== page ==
A North Carolina man is among the latest to claim that taking the popular type 2 diabetes drug Actos has caused him to be stricken with or put at risk of being diagnosed with bladder cancer.
In the last year, more and more Americans have taken a similar course to this man and have filed a lawsuit against the Japanese company responsible for the production of the drug, Takeda Pharmaceuticals. The company now faces hundreds of lawsuits which claim it hid evidence that Actos can cause a life-threatening form of bladder cancer, especially if it is taken at high doses or over long periods of time.
The lawsuit representing the North Carolina man who was recently diagnosed with bladder cancer joins others in U.S. District Court for the Western District of Louisiana where they are consolidated for pre-trial motions and proceedings as In Re: Actos (Pioglitazone) Products Liability Litigation (MDL No. 6:11-md-2299). The man is being represented by the national law firm of Parker Waichman LLP, which represents numerous victims of the dangerous side effects of Actos.
In this latest lawsuit, the Plaintiff claims to have taken Actos in the treatment of his type 2 diabetes from 2008. It was some time last year that he was diagnosed with a life-threatening form of bladder cancer. The man blames his bladder cancer diagnosis on taking Actos over another type of diabetes drug. The lawsuit claims that the man must undergo constant ongoing medical care now with this added complication to his diabetes treatments. This has resulted in rising medical bills and the lawsuit also alleges loss of consortium on behalf of the man’s spouse, according to a statement from Parker Waichman this week.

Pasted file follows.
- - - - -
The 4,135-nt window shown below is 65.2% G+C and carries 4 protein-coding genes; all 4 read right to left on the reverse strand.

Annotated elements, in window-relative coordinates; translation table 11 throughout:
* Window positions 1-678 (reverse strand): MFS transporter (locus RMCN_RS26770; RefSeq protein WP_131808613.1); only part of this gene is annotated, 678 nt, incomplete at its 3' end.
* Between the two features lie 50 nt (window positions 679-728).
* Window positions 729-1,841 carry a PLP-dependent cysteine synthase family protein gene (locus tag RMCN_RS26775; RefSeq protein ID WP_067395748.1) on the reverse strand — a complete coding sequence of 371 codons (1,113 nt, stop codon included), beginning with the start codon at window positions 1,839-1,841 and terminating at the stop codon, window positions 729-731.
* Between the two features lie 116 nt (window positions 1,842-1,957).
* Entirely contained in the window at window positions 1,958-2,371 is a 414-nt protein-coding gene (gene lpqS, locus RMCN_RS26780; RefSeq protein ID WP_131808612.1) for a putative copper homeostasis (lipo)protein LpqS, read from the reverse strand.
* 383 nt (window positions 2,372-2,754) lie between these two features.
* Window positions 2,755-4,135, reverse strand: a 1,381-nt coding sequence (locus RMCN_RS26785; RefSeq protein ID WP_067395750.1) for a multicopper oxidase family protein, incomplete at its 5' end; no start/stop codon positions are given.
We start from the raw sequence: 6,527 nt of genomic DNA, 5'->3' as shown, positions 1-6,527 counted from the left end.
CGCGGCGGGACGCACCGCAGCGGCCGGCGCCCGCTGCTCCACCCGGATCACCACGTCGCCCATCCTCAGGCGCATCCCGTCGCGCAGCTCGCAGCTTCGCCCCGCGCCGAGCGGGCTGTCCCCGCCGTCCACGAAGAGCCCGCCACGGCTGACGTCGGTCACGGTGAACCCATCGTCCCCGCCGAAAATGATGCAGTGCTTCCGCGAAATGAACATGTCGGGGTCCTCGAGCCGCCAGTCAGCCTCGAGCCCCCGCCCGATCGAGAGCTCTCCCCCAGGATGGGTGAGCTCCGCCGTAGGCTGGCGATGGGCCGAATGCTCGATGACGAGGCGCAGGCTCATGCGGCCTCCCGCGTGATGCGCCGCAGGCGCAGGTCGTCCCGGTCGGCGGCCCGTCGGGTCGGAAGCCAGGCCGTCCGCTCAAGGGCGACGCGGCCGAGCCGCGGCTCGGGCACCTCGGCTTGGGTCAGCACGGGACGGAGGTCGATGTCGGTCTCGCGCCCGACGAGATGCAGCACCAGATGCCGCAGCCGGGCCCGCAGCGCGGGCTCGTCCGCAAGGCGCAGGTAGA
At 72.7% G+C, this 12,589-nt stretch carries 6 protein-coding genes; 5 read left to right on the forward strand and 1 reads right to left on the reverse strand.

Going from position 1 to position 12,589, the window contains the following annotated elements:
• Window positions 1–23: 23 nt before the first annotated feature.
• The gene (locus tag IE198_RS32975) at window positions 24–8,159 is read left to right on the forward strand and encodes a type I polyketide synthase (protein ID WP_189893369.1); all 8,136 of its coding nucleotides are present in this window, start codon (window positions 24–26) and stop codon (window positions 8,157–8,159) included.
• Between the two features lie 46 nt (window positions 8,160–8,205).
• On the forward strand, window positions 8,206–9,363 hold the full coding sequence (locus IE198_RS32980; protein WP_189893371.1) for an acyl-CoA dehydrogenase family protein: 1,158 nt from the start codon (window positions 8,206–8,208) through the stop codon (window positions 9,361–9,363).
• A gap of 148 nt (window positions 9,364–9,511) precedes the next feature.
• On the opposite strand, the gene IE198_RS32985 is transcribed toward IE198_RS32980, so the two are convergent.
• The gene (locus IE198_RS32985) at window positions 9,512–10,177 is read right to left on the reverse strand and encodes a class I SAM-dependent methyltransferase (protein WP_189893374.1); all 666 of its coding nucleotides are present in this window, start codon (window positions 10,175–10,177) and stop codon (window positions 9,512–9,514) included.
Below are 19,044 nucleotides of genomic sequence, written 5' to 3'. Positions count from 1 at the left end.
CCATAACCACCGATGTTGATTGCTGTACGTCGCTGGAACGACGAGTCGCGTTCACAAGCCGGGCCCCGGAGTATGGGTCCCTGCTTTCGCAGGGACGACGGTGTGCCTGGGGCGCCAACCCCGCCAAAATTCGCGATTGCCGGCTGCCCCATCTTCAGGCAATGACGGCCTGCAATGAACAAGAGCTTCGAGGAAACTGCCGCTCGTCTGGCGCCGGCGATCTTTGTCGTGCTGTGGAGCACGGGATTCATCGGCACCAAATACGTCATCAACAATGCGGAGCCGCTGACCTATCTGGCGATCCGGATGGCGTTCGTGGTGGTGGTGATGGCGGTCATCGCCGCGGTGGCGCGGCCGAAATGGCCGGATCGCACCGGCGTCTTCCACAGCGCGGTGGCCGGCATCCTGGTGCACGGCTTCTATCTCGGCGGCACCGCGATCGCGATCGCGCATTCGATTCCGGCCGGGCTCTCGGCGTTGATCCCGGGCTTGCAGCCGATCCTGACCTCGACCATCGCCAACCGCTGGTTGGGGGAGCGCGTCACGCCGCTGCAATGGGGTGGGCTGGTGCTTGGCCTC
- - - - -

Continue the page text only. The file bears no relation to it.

During the summer of 2011, the Food and Drug Administration finally responded to a growing number of complaints that Actos, which had become the top-selling type 2 diabetes drug on the market since the virtual removal of the previous top-seller Avandia, was causing recipients to develop bladder cancer. This risk was amplified when a person took the drug at high doses of for longer than a year. In statements prior to that date, the FDA said there was only an association between rates of bladder cancer and people taking Actos.
Type 2 diabetes has become a public health epidemic in the last decade or two, especially in the U.S. Increasingly sedentary lifestyles combined with poor dietary choices have led to a sharp rise in the diagnosis of diabetes, especially at alarming rates among children. This means more and more people will begin taking prescription treatments of their blood glucose every year. Inevitably, many will be prescribed Actos and millions worldwide take the drug every day in the treatment of their disease.
Previous clinical studies of the effects of Actos show that people taking it over another drug are 22 percent more likely to develop a life-threatening form of bladder cancer.